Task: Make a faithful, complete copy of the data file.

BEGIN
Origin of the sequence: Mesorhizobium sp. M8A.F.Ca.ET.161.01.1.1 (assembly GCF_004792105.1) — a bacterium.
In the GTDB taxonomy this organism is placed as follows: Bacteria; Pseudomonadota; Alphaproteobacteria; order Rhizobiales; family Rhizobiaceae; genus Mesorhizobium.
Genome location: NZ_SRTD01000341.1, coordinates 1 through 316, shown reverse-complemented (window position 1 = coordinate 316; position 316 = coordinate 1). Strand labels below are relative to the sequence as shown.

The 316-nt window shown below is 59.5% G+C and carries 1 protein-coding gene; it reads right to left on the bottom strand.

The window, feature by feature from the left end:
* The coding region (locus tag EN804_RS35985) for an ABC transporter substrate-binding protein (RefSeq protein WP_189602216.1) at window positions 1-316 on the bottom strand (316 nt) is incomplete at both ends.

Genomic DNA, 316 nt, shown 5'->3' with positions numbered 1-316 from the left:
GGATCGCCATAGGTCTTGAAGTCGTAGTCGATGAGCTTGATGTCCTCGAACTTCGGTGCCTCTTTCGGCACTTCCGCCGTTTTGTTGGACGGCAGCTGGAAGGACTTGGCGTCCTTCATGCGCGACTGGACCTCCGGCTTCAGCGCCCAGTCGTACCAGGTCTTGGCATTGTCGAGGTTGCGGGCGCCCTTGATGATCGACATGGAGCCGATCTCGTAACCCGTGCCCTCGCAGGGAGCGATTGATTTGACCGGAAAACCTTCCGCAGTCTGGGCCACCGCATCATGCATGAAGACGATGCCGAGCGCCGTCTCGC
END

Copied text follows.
Origin of the sequence: Mesorhizobium sp. M8A.F.Ca.ET.161.01.1.1 (assembly GCF_004792105.1) — a bacterium.
In the GTDB taxonomy this organism is placed as follows: Bacteria; Pseudomonadota; Alphaproteobacteria; order Rhizobiales; family Rhizobiaceae; genus Mesorhizobium.
Genome location: NZ_SRTD01000341.1, coordinates 1 through 316, shown reverse-complemented (window position 1 = coordinate 316; position 316 = coordinate 1). Strand labels below are relative to the sequence as shown.

The 316-nt window shown below is 59.5% G+C and carries 1 protein-coding gene; it reads right to left on the bottom strand.

The window, feature by feature from the left end:
* The coding region (locus tag EN804_RS35985) for an ABC transporter substrate-binding protein (RefSeq protein WP_189602216.1) at window positions 1-316 on the bottom strand (316 nt) is incomplete at both ends.

Genomic DNA, 316 nt, shown 5'->3' with positions numbered 1-316 from the left:
GGATCGCCATAGGTCTTGAAGTCGTAGTCGATGAGCTTGATGTCCTCGAACTTCGGTGCCTCTTTCGGCACTTCCGCCGTTTTGTTGGACGGCAGCTGGAAGGACTTGGCGTCCTTCATGCGCGACTGGACCTCCGGCTTCAGCGCCCAGTCGTACCAGGTCTTGGCATTGTCGAGGTTGCGGGCGCCCTTGATGATCGACATGGAGCCGATCTCGTAACCCGTGCCCTCGCAGGGAGCGATTGATTTGACCGGAAAACCTTCCGCAGTCTGGGCCACCGCATCATGCATGAAGACGATGCCGAGCGCCGTCTCGC